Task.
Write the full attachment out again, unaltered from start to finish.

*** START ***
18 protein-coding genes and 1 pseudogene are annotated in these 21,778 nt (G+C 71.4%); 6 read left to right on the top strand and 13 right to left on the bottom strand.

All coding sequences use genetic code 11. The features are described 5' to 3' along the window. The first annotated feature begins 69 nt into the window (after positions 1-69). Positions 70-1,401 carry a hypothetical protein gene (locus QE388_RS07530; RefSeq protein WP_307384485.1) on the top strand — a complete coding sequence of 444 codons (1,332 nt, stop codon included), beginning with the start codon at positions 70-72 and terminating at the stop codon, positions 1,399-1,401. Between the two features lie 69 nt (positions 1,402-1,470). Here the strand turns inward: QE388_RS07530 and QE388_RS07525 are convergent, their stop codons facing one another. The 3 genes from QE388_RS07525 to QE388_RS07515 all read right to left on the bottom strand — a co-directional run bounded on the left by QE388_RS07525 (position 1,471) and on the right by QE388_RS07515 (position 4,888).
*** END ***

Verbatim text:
18 protein-coding genes and 1 pseudogene are annotated in these 21,778 nt (G+C 71.4%); 6 read left to right on the top strand and 13 right to left on the bottom strand.

All coding sequences use genetic code 11. The features are described 5' to 3' along the window. The first annotated feature begins 69 nt into the window (after positions 1-69). Positions 70-1,401 carry a hypothetical protein gene (locus QE388_RS07530; RefSeq protein WP_307384485.1) on the top strand — a complete coding sequence of 444 codons (1,332 nt, stop codon included), beginning with the start codon at positions 70-72 and terminating at the stop codon, positions 1,399-1,401. Between the two features lie 69 nt (positions 1,402-1,470). Here the strand turns inward: QE388_RS07530 and QE388_RS07525 are convergent, their stop codons facing one another. The 3 genes from QE388_RS07525 to QE388_RS07515 all read right to left on the bottom strand — a co-directional run bounded on the left by QE388_RS07525 (position 1,471) and on the right by QE388_RS07515 (position 4,888).